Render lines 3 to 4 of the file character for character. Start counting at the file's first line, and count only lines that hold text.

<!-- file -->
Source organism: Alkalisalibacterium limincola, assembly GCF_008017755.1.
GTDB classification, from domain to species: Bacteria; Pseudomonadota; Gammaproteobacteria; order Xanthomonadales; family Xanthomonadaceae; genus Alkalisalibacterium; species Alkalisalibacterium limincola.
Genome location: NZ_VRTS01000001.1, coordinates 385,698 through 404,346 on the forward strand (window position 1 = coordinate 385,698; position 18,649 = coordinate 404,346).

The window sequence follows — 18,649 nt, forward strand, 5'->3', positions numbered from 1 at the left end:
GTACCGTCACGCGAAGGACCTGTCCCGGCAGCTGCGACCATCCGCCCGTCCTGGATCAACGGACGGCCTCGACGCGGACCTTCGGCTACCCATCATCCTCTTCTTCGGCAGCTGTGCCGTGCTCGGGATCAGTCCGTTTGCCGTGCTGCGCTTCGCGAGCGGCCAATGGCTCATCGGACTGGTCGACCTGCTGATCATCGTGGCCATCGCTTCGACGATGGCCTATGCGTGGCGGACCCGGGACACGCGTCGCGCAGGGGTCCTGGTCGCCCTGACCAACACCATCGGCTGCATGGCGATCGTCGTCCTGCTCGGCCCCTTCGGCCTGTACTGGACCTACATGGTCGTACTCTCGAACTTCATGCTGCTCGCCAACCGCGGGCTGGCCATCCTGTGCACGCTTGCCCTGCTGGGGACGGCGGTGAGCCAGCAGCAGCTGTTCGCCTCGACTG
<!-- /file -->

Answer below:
Genome location: NZ_VRTS01000001.1, coordinates 385,698 through 404,346 on the forward strand (window position 1 = coordinate 385,698; position 18,649 = coordinate 404,346).

The window sequence follows — 18,649 nt, forward strand, 5'->3', positions numbered from 1 at the left end: